Mention detective fiction and Dashiell Hammett’s hard-boiled private detective Sam Spade is likely to come up sooner or later, but most people think of the character created by Humphrey Bogart and director John Huston in the 1941 movie The Maltese Falcon. This now classic movie was a recreation of a 1932 movie of the Hammett novel Maltese Falcon. The first movie was declared “lewd” by the motion picture production code and went out of production.
I became acquainted with Sam through Bogart’s movie first and only later, in the 90s, did I get a copy of Hammett’s 1930 novel. The Vintage Crime/Black Lizard edition in my library begins this way:
Samuel Spade’s jaw was long and bony, his chin a jutting v under the more flexible v of his mouth. His nostrils curved back to make another, smaller, v. His yellow-grey eyes were horizontal. The v motif was picked up again by the thickish brows rising outward from twin creases above a hooked nose, and his pale brown hair grew down—from high on his temples—in a point on his forehead. He looked rather pleasantly like a blond satan.
He said to Effie Perine: “Yes, sweetheart?”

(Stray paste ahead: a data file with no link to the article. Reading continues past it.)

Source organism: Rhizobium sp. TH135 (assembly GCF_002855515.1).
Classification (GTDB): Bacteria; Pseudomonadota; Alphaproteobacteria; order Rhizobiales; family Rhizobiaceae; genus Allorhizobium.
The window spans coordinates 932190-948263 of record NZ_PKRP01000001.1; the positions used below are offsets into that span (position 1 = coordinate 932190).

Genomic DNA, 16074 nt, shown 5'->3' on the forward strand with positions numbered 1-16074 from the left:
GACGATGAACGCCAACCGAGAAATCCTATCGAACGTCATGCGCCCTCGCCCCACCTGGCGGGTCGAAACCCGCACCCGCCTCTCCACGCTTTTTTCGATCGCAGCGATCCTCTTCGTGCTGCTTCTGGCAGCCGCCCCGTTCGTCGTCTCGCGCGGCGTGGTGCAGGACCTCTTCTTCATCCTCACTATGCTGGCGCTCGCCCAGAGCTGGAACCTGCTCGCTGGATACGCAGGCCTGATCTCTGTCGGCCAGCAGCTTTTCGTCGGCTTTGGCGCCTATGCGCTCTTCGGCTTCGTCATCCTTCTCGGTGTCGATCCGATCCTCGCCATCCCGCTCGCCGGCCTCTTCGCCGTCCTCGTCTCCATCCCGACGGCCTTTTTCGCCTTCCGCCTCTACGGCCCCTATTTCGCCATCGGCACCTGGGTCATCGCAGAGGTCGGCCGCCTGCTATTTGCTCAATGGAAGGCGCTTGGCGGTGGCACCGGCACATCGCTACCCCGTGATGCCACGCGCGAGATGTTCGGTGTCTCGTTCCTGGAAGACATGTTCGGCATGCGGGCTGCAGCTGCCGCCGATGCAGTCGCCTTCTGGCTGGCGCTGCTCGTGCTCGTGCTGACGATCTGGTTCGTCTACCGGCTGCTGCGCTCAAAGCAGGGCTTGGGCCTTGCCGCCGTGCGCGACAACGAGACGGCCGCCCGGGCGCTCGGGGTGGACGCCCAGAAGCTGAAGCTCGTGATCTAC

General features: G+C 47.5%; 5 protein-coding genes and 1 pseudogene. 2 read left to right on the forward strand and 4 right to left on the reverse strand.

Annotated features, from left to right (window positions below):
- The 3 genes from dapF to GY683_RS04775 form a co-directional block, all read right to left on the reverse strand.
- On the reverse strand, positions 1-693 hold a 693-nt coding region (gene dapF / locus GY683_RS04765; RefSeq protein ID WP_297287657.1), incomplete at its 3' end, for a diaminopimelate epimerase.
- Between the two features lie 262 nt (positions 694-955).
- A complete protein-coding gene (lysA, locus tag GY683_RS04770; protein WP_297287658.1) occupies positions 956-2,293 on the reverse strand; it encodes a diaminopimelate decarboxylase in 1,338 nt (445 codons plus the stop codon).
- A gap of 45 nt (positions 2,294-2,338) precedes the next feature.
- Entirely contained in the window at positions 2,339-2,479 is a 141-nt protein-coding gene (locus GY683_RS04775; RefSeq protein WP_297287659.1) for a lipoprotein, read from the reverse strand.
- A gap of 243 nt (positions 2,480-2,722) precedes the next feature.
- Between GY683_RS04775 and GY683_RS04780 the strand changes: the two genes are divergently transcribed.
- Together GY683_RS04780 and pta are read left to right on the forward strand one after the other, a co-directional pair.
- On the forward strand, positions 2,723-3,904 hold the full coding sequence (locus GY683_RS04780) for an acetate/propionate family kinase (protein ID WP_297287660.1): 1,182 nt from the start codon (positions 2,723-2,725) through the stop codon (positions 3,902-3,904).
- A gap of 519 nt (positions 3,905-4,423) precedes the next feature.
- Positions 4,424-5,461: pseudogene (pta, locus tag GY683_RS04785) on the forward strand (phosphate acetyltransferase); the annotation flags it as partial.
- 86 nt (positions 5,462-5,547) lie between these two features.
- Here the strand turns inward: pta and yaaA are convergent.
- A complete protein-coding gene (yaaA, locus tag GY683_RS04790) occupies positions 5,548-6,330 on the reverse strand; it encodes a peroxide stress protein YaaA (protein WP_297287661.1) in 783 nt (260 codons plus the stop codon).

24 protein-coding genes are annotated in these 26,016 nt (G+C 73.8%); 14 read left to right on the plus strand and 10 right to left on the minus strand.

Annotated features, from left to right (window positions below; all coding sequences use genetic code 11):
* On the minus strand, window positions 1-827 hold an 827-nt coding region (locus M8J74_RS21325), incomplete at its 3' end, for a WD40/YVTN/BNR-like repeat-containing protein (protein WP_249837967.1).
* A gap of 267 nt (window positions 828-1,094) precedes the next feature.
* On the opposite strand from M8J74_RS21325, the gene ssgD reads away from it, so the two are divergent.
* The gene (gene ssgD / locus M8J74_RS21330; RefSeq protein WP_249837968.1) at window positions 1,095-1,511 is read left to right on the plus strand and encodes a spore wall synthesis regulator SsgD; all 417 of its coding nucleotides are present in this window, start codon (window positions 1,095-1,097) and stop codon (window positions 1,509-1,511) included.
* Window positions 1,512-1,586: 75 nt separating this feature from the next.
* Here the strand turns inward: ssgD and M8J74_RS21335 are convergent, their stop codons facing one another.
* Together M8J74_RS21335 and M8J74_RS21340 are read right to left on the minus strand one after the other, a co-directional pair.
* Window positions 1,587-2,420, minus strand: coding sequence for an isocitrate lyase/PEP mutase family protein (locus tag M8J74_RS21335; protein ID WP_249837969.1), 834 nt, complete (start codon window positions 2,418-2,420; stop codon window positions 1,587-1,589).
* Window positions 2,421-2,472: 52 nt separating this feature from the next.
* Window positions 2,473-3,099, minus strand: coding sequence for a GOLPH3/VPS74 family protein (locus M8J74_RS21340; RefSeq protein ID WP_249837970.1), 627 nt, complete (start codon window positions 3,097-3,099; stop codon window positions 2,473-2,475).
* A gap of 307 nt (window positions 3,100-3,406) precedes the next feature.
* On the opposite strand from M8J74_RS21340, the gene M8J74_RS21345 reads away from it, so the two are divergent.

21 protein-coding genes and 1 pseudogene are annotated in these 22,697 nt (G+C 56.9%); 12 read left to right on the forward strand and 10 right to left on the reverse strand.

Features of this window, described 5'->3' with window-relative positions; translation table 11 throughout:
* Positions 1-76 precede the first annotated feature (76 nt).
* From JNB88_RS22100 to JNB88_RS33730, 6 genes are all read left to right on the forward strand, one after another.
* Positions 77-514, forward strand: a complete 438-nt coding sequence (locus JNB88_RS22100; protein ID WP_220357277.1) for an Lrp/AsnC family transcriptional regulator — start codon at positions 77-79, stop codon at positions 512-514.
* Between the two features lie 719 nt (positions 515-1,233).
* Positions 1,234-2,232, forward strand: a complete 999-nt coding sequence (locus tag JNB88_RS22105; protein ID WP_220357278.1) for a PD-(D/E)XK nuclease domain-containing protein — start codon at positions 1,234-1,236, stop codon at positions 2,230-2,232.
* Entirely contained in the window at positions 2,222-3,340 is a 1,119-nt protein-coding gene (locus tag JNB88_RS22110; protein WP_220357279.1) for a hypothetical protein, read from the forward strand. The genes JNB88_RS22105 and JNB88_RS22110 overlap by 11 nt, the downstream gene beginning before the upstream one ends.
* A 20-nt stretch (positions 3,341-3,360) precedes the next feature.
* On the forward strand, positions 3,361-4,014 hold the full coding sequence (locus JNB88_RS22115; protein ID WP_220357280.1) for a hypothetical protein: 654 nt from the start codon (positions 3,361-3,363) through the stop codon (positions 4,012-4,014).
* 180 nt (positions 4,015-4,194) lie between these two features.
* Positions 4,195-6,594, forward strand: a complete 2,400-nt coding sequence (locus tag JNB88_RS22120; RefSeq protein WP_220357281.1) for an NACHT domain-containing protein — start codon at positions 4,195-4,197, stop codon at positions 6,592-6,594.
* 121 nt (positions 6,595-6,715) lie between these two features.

This gets the novel off to a good start even if Samuel Spade of the novel doesn’t closely resemble my image of Sam as played by Bogart. The book is still a good read and holds its own in the detective fiction genre that it launched.
The International Association of Crime Writers, North American Division, awards the Hammett Prize each year to a gifted North American writer. The prize is for literary excellence in the field of crime writing, but is restricted to books published in the English language in the US and/or Canada. The winner receives a Thin Man trophy, designed by sculptor Peter Boiger. The Thin Man is, of course, one of Hammett’s crime fighting characters. The 2010 winner has yet to be announced.
Day 10: The Maltese Falcon (Dashiell Hammett) (1930).